The team is mostly new (Ralf Webb joined as Managing editor and Rosanna Mclaughlin and Izabella Scott as Art editors; we were thrilled that Kayo Chingonyi agreed to come on board as Poetry editor, and then proceeded to win every poetry prize going) but the aims of the magazine haven’t changed – to publish the most exciting and experimental writing in fiction and essay, to discover new authors and to showcase the best in contemporary art.
We have added a new feature, roundtables, to respond to our current political moment and to reflect how politics impacts on how art is made and books are written. Themes have included work, the university and class, and issue 24 features a roundtable on translation.
We like to work closely with writers and we edit collaboratively – a piece is often read and edited by at least four people (including our Online editor Cecilia Tricker and Assistant editor Joely Day). We never rush a piece. If it’s not ready, we’ll just wait for the next issue. It’s fun approaching a writer with an idea or giving a writer the opportunity and space to try something out. It’s equally thrilling to publish something we’ve found in the slush pile – it’s important to us to always be publishing new writers as well as finding interesting and unusual ways to work with established ones.
Our online presence has also changed. As well as continuing to publish essay, fiction and reviews, we now publish long reviews of book and art exhibitions. We wanted to address the shrinking space for review coverage in traditional outlets. Standout pieces include Helen Charman’s review of Sally Rooney’s ‘Normal People’, Kate Zambreno’s essay on Louise Bourgeois and breastfeeding in art exhibitions (scrollable with one hand for feeding mothers!) and most recently, Claire Lowdon’s review of Yuval Noah Harari’s books.
You curate a mix of known and unknown writers and artists in each issue – what informs these choices?
We don’t work to themes, but issue 24 is our unofficial Brexit issue. We were thinking about how we could open up the magazine at this moment of closing off. Francesca had the idea to follow the example of little magazines like Daylight, Horizon and Criterion which during and between the two world wars published international writers alongside their British counterparts as an act of friendship and solidarity.
So, for example, we put Rebecca Tamas’ luminous essay on poetry and the occult next to an interview with the German novelist Jenny Erpenbeck (conducted and translated by Theodora Danek), and placed debut fiction by Zakia Uddin among new fiction by the Egyptian writer Nael Eltoukhy (translated by Robin Moger).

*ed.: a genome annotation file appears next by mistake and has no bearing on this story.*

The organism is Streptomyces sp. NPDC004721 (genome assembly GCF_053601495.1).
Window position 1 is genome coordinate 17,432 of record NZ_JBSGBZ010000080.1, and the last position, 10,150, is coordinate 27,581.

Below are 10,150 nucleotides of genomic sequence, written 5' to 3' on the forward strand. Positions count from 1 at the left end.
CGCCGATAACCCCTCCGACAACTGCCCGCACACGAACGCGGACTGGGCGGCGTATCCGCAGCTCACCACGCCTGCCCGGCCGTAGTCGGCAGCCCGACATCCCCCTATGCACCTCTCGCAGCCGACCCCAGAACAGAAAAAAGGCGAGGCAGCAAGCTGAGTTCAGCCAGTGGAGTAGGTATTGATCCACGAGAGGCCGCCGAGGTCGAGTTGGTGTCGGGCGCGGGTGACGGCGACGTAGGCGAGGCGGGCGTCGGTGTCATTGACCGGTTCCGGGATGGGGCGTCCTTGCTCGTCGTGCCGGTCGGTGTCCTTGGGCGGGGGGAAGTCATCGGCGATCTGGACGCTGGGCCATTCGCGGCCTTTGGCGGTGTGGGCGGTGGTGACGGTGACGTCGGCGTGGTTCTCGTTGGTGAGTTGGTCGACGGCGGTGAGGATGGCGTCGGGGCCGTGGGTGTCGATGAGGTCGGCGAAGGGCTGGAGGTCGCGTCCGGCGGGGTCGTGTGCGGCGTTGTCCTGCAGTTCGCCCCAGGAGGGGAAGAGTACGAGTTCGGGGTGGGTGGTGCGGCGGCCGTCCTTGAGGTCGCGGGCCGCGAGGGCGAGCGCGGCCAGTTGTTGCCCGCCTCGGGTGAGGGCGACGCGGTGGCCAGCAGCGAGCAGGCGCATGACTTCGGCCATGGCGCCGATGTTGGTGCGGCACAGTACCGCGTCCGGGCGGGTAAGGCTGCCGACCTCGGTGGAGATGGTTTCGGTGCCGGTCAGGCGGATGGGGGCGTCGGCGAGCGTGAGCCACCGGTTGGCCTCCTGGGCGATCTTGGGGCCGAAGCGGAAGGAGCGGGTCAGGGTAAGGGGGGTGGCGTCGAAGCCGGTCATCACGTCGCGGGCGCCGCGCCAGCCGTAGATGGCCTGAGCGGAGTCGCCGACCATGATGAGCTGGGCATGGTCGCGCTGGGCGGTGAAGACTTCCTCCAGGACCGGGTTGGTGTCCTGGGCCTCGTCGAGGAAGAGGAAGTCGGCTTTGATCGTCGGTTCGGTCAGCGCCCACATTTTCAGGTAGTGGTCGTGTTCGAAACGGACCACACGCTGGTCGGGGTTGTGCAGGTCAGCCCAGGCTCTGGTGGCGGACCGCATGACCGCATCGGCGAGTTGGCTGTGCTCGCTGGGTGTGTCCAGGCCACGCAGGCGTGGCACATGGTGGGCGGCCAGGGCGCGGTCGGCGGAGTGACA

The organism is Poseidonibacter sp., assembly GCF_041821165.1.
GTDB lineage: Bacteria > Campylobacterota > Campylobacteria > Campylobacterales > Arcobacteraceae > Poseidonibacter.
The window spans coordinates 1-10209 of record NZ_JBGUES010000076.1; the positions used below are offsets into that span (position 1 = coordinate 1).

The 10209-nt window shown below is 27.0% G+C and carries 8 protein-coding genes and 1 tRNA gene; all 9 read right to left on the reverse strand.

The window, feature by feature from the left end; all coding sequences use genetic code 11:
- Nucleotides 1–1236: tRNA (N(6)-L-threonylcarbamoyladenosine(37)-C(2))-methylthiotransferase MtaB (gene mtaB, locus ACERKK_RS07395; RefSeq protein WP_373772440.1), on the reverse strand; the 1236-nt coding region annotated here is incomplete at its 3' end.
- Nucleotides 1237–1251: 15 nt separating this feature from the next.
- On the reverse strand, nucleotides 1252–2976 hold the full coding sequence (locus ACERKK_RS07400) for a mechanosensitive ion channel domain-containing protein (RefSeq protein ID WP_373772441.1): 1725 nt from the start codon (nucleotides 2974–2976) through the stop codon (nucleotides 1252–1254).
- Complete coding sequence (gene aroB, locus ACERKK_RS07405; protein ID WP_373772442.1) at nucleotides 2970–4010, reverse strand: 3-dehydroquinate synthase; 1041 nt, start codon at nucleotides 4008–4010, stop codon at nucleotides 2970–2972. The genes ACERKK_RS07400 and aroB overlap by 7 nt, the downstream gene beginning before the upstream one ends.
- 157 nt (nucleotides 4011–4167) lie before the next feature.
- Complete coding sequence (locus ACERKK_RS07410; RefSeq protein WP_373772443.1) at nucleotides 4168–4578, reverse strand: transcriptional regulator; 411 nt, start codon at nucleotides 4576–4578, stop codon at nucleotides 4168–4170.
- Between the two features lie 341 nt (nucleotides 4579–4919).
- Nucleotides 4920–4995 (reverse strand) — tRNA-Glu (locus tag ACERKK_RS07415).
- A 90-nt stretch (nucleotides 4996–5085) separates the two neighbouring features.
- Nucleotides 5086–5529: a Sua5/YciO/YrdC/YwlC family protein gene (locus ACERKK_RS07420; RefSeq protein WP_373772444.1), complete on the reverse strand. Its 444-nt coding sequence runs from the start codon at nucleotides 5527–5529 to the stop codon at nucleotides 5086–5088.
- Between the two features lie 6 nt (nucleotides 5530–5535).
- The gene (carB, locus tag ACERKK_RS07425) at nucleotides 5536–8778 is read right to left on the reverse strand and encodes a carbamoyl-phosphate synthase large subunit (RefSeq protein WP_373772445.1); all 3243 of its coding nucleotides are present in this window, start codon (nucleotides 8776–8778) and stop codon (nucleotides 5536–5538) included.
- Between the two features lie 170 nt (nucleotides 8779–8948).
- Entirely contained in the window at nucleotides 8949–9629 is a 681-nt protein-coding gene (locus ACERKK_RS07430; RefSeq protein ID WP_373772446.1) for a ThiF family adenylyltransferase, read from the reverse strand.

The previous cover design featured a fold-out artwork wrapped around a title page.
The magazine was also redesigned; what has the reaction to the change been?
The new team also included a new Art director, Thom Swann, who completely redesigned the magazine. It felt like the right moment to rethink the design. We’re now distributed in the US and we wanted a magazine readers could discover and browse through in a bookshop; the previous design had to be shrink-wrapped.
Thom found a way to make the magazine cheaper and more accessible but still as beautiful. The reaction has been wholly positive!
Thom had the idea to not have any text on the cover, just an image, which looks bold on newsstands – it’s a single work of art, and then you turn it over and the back cover is the contents. An exciting development has been commissioning covers from the artists featured in the magazine. Issue 23 was specially designed by Allison Katz (above) and issue 24 (below) by Anthea Hamilton.
What’s going to be the highlight of the week for you?
The launch of issue 24 on Thursday at Tank, with readings from Chloe Aridjis, Khairani Barokka and NJ Stallard.
What are you doing after this chat?
The deadline for submissions to TWR’s annual Short Story Prize for emerging writers closes today so it’s time to start reading the entries.
Previous winners have included Claire-Louise Bennett, Sophie Mackintosh, Nicole Flattery and Julia Armfield, all who have gone onto great success. There will be a lot of stories to read (and probably a heated discussion over the longlist) before we announce the shortlist in April.